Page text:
An inspirational teacher with a passion for literature, friendship.
Robert Ewins, who has died in Melbourne aged 80, was an outstanding teacher of his generation, anastute mentor and a steadfast friend. Days before his death, Ewins recalled a boy who had asked in class: ”Mr. Ewins, what is the most important thing that has ever happened to you?” ”That’s easy – learning to read,” Ewins replied. On his hospital trolley lay an annotated copy of Austen’s Mansfield Park. He’d just finished rereading Trollope’s six Barsetshire novels and, despite the effects of his liver cancer, was determined to revisit the author’s political novels. What could he have done with his life if he had never learned to read, he asked. Read he did, copiously, widely and intelligently. The only room in his house without bookshelves was the bathroom.
The final two years of his secondary education at University High School were made possible by £50 Department of Education bursaries. The secondary studentship scheme (which bonded students to three years’ teaching after university) enabled him to gain a bachelor of arts honours degree in English and history, and a diploma of education at Melbourne University. He later gained a bachelor of education degree but aborted a master’s degree to do what he did best: teach. He was adamant that one should never teach down. The teacher’s role was to stimulate curiosity, which could boost the performance of all students, even the less able.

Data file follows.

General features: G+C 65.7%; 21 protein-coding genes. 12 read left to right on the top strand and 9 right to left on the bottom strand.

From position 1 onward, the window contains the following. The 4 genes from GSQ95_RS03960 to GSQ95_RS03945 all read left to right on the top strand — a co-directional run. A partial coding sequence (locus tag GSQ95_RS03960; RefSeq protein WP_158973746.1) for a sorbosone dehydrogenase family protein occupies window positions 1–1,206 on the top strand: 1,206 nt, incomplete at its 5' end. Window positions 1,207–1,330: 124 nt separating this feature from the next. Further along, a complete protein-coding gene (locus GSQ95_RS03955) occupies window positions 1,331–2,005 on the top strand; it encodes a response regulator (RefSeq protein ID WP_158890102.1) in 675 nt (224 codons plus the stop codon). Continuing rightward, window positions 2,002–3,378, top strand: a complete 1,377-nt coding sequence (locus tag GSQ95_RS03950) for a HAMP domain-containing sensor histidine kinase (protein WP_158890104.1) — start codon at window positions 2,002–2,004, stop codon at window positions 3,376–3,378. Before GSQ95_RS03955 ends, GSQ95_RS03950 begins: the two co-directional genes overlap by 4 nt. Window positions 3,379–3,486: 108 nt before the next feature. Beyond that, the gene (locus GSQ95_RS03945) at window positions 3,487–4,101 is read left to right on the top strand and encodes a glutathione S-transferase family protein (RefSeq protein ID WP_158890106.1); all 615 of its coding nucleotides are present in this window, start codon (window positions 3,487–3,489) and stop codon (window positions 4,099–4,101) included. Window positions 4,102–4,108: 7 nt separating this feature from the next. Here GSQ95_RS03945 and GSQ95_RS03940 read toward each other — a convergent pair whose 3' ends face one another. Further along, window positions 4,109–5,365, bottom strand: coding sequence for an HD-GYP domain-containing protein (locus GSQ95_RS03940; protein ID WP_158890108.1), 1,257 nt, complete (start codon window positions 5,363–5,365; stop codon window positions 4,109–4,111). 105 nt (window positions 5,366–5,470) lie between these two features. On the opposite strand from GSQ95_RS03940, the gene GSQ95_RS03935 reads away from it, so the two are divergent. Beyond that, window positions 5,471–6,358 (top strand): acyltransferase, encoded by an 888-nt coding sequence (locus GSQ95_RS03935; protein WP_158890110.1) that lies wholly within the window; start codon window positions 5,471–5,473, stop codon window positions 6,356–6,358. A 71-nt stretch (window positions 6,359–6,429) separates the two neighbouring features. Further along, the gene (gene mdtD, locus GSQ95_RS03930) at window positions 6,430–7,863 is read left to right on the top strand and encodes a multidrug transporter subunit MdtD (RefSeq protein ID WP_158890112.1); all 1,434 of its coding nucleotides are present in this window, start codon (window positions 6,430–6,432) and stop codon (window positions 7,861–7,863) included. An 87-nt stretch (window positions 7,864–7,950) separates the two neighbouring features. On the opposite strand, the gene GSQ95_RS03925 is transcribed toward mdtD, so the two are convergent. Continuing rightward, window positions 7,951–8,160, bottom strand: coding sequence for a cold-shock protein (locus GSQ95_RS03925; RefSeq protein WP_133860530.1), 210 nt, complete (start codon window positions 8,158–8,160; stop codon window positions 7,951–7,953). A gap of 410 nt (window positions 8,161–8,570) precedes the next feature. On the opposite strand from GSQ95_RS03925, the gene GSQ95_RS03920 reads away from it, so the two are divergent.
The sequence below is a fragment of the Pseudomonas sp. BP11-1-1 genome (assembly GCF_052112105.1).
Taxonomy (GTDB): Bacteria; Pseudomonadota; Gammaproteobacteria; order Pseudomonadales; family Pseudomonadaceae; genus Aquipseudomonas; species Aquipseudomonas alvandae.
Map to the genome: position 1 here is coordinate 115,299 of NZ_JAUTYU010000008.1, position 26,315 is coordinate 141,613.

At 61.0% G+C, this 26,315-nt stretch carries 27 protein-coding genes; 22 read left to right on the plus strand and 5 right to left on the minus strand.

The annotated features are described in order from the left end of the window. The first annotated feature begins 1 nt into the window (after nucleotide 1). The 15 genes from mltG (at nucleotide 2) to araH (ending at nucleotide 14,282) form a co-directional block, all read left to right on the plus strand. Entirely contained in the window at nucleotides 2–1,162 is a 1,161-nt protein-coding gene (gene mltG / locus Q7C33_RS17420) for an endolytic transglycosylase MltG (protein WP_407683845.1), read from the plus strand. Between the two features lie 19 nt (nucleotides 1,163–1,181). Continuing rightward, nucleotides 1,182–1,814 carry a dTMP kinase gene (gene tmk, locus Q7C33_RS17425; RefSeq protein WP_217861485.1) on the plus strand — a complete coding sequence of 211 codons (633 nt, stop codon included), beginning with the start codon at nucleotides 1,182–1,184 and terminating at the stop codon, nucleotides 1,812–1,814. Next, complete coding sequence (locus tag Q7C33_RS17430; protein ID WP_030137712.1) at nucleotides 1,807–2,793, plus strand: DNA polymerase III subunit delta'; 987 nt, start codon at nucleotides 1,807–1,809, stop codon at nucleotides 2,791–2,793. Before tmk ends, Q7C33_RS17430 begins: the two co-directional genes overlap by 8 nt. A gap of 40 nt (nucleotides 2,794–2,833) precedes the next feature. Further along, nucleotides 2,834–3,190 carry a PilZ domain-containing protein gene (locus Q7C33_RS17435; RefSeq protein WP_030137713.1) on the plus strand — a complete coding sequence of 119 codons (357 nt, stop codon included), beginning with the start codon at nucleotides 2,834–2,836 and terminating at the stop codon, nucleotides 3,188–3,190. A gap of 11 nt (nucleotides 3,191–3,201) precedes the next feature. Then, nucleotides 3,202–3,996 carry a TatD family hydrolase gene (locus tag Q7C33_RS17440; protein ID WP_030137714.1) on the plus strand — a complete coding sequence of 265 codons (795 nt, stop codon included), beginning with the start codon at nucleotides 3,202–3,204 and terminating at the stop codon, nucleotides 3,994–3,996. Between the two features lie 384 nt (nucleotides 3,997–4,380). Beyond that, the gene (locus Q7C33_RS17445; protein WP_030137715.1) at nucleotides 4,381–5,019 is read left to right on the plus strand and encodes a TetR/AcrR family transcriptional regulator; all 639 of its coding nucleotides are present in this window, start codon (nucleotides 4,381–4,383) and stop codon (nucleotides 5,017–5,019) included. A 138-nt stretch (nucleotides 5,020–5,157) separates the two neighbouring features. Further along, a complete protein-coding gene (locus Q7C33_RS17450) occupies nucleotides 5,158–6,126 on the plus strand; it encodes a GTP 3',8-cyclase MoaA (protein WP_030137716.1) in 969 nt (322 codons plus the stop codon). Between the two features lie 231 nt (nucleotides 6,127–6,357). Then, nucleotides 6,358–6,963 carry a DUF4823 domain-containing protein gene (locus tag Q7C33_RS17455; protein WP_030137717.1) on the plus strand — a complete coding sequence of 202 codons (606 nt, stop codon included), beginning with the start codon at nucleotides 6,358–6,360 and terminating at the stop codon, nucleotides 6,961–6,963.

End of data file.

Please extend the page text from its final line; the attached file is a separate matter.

In 1956, Ewins began teaching at the Ballarat School of Mines, a baptism of fire that he never regretted. He moved to Camberwell High School in 1958, where he taught for seven years. He regarded those as the best years because the students really wanted to learn, even ”the ragamuffins’. Later he wrote the school’s history, Camberwell High School 1941-1991: A Jubilee Retrospective. The need for promotion led him to Greythorn High School for three years until he was seconded to the Secondary Teachers College in 1969 to teach history methods. He soon moved to the academic program as a senior lecturer, teaching mainly French and Roman history.